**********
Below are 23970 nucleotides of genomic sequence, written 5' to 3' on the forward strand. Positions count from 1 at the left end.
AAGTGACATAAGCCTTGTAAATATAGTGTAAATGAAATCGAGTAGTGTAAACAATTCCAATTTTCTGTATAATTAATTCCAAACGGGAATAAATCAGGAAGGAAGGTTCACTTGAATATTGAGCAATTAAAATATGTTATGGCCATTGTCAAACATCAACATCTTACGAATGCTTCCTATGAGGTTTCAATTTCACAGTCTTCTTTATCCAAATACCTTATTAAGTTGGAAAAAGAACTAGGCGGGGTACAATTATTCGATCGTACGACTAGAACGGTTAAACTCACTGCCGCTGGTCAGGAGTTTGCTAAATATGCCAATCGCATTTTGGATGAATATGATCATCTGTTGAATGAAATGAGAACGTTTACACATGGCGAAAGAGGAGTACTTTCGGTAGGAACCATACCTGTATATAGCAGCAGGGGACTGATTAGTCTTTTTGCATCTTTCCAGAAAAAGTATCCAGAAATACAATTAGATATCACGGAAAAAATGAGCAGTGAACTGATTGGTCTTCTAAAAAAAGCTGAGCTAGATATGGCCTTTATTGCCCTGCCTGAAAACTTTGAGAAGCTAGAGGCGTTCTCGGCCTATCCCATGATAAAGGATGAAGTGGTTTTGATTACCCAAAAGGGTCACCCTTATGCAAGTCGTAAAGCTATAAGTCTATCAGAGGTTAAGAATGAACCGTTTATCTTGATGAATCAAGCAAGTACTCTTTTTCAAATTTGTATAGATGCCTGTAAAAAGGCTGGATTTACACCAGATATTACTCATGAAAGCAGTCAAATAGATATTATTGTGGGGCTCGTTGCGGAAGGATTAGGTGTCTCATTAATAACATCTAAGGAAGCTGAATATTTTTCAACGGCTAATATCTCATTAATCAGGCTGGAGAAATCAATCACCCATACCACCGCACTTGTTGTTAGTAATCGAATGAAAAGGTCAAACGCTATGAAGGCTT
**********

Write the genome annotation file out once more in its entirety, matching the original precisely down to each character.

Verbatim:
Below are 23970 nucleotides of genomic sequence, written 5' to 3' on the forward strand. Positions count from 1 at the left end.
AAGTGACATAAGCCTTGTAAATATAGTGTAAATGAAATCGAGTAGTGTAAACAATTCCAATTTTCTGTATAATTAATTCCAAACGGGAATAAATCAGGAAGGAAGGTTCACTTGAATATTGAGCAATTAAAATATGTTATGGCCATTGTCAAACATCAACATCTTACGAATGCTTCCTATGAGGTTTCAATTTCACAGTCTTCTTTATCCAAATACCTTATTAAGTTGGAAAAAGAACTAGGCGGGGTACAATTATTCGATCGTACGACTAGAACGGTTAAACTCACTGCCGCTGGTCAGGAGTTTGCTAAATATGCCAATCGCATTTTGGATGAATATGATCATCTGTTGAATGAAATGAGAACGTTTACACATGGCGAAAGAGGAGTACTTTCGGTAGGAACCATACCTGTATATAGCAGCAGGGGACTGATTAGTCTTTTTGCATCTTTCCAGAAAAAGTATCCAGAAATACAATTAGATATCACGGAAAAAATGAGCAGTGAACTGATTGGTCTTCTAAAAAAAGCTGAGCTAGATATGGCCTTTATTGCCCTGCCTGAAAACTTTGAGAAGCTAGAGGCGTTCTCGGCCTATCCCATGATAAAGGATGAAGTGGTTTTGATTACCCAAAAGGGTCACCCTTATGCAAGTCGTAAAGCTATAAGTCTATCAGAGGTTAAGAATGAACCGTTTATCTTGATGAATCAAGCAAGTACTCTTTTTCAAATTTGTATAGATGCCTGTAAAAAGGCTGGATTTACACCAGATATTACTCATGAAAGCAGTCAAATAGATATTATTGTGGGGCTCGTTGCGGAAGGATTAGGTGTCTCATTAATAACATCTAAGGAAGCTGAATATTTTTCAACGGCTAATATCTCATTAATCAGGCTGGAGAAATCAATCACCCATACCACCGCACTTGTTGTTAGTAATCGAATGAAAAGGTCAAACGCTATGAAGGCTT